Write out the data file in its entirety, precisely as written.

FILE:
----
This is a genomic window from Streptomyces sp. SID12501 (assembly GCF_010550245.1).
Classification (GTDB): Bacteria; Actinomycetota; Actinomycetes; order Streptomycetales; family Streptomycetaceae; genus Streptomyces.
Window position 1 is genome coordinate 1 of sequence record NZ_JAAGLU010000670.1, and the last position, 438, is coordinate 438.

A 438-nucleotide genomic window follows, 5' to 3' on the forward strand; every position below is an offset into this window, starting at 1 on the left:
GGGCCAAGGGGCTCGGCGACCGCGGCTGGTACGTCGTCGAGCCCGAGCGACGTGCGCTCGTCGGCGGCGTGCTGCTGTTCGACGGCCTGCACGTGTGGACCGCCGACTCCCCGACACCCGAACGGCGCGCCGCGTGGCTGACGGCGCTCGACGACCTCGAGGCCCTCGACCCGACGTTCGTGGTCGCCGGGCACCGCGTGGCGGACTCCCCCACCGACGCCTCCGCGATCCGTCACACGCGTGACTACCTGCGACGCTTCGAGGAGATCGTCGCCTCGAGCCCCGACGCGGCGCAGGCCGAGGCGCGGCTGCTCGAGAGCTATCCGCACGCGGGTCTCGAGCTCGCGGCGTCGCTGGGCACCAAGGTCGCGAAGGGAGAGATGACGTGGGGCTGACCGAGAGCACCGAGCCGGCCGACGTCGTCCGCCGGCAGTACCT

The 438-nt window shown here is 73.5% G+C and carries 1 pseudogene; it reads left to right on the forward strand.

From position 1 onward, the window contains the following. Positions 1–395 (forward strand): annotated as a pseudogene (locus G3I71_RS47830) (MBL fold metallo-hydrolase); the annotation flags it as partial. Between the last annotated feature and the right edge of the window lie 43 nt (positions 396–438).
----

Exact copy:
This is a genomic window from Streptomyces sp. SID12501 (assembly GCF_010550245.1).
Classification (GTDB): Bacteria; Actinomycetota; Actinomycetes; order Streptomycetales; family Streptomycetaceae; genus Streptomyces.
Window position 1 is genome coordinate 1 of sequence record NZ_JAAGLU010000670.1, and the last position, 438, is coordinate 438.

A 438-nucleotide genomic window follows, 5' to 3' on the forward strand; every position below is an offset into this window, starting at 1 on the left:
GGGCCAAGGGGCTCGGCGACCGCGGCTGGTACGTCGTCGAGCCCGAGCGACGTGCGCTCGTCGGCGGCGTGCTGCTGTTCGACGGCCTGCACGTGTGGACCGCCGACTCCCCGACACCCGAACGGCGCGCCGCGTGGCTGACGGCGCTCGACGACCTCGAGGCCCTCGACCCGACGTTCGTGGTCGCCGGGCACCGCGTGGCGGACTCCCCCACCGACGCCTCCGCGATCCGTCACACGCGTGACTACCTGCGACGCTTCGAGGAGATCGTCGCCTCGAGCCCCGACGCGGCGCAGGCCGAGGCGCGGCTGCTCGAGAGCTATCCGCACGCGGGTCTCGAGCTCGCGGCGTCGCTGGGCACCAAGGTCGCGAAGGGAGAGATGACGTGGGGCTGACCGAGAGCACCGAGCCGGCCGACGTCGTCCGCCGGCAGTACCT

The 438-nt window shown here is 73.5% G+C and carries 1 pseudogene; it reads left to right on the forward strand.

From position 1 onward, the window contains the following. Positions 1–395 (forward strand): annotated as a pseudogene (locus G3I71_RS47830) (MBL fold metallo-hydrolase); the annotation flags it as partial. Between the last annotated feature and the right edge of the window lie 43 nt (positions 396–438).